The article reviews the applicability of social control theories as an explanation for lethal violence rates in the United States.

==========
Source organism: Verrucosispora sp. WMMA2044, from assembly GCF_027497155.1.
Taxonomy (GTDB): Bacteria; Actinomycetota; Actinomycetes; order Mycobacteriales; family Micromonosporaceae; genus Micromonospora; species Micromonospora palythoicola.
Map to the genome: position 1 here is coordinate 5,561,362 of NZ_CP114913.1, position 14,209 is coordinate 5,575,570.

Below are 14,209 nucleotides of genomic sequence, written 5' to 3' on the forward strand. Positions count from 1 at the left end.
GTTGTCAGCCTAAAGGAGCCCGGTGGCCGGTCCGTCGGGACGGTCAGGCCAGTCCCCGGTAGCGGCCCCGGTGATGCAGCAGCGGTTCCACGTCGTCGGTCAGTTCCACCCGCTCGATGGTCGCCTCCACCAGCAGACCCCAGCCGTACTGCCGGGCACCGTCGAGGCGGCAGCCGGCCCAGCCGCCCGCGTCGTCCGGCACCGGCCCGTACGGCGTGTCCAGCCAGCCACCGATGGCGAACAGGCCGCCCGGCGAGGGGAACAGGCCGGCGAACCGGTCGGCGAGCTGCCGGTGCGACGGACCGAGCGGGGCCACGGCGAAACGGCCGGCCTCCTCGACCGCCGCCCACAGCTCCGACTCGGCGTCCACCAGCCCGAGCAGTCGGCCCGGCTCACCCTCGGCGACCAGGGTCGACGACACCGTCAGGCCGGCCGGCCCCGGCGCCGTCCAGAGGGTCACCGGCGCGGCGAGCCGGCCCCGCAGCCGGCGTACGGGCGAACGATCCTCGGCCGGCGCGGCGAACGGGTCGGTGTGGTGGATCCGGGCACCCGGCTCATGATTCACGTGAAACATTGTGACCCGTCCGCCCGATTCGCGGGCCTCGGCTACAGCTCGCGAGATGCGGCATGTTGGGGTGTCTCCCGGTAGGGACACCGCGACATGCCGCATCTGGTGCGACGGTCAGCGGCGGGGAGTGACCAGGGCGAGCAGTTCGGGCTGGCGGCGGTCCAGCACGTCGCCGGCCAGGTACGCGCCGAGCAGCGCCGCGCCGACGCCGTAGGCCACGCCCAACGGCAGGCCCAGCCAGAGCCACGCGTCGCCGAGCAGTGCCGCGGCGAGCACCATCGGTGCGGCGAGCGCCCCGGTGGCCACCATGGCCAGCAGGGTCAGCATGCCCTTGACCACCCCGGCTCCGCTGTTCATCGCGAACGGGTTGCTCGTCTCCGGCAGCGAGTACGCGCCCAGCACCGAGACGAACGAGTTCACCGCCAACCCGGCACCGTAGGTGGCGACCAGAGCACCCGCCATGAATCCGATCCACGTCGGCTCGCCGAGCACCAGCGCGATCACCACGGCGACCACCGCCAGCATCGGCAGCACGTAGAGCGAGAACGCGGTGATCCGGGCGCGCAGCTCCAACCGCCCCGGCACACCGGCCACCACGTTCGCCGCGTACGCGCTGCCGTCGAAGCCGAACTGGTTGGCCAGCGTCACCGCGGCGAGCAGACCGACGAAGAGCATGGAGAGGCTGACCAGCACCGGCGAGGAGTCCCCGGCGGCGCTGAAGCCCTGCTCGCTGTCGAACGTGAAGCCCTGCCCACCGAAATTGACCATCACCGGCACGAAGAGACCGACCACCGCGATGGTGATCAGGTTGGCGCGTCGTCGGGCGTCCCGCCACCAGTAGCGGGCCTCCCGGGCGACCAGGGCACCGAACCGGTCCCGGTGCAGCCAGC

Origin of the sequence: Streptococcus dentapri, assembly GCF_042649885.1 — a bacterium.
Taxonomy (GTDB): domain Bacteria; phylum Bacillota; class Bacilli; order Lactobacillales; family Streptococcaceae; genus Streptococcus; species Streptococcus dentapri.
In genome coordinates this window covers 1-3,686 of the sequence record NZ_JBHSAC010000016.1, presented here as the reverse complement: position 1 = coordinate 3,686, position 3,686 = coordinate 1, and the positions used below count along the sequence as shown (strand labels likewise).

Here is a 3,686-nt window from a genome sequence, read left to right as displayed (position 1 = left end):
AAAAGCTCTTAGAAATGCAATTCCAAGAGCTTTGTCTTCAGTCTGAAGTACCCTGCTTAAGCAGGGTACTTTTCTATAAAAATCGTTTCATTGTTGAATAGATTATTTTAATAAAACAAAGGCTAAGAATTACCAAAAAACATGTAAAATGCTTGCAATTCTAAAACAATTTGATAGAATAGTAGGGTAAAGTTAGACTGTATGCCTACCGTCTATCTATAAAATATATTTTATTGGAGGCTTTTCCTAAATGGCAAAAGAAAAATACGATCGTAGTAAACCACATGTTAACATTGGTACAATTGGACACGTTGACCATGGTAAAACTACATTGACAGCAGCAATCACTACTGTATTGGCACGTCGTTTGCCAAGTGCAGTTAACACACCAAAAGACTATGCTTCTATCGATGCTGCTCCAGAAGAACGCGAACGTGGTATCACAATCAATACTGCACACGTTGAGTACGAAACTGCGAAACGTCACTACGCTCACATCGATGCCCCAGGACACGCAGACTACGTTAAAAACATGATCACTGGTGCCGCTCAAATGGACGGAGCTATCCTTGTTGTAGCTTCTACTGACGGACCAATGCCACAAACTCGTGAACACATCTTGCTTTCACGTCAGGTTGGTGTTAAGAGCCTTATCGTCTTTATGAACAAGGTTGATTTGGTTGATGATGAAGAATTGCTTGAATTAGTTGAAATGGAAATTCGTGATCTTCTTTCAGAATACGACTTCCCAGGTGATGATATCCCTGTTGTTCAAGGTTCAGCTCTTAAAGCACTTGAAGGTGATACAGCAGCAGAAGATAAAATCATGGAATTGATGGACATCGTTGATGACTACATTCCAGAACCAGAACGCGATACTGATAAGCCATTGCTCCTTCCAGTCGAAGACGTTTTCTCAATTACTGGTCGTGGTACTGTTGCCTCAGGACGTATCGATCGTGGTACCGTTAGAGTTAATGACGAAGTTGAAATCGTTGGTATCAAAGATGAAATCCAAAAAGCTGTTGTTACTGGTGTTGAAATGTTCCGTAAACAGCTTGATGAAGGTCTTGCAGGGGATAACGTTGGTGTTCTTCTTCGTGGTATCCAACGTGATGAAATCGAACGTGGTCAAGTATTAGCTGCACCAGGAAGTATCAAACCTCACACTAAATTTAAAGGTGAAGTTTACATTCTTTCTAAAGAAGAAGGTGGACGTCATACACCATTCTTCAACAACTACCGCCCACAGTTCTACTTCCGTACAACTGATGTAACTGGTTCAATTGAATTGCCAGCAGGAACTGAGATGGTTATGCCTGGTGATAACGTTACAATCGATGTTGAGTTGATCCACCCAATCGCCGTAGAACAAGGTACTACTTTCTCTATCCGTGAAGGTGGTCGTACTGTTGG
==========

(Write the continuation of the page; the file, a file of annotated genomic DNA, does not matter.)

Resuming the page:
Using social structure theories including culture (sub-culture of violence), strain (economic deprivation), and social disorganization theory, the author explores possible explanations for variation in the U.S. homicide rate. The author discusses the basic tenets and features of each theory and provides an overview of relevant empirical research concerning each theory. Sub-culture of violence theories posit that a subcultures’ values support violence and although individuals who make up subcultures within society are not inherently violent, violent behaviors are learned from other subculture members. Two different economic deprivation theories are considered, absolute deprivation and relative deprivation. Absolute deprivation theorists maintain that the strain of deprivation creates increased crime and violence rates. Relative deprivation theory asserts that increased violence can be attributed to anger due to the perception that others have increased economic advantages, the theory further asserts that the effect is aggravated if this perception is based upon a belief that this disadvantage is created or supported by racial discrimination. Social disorganization theory states that a decrease in social bonding also decreases informal community control mechanisms, in turn increasing the probability that group members will engage in criminal activity. The research reviewed by the author indicated that social disorganization theory was the best explanation of the variation in homicide rates. 20 notes, 111 references, appendix
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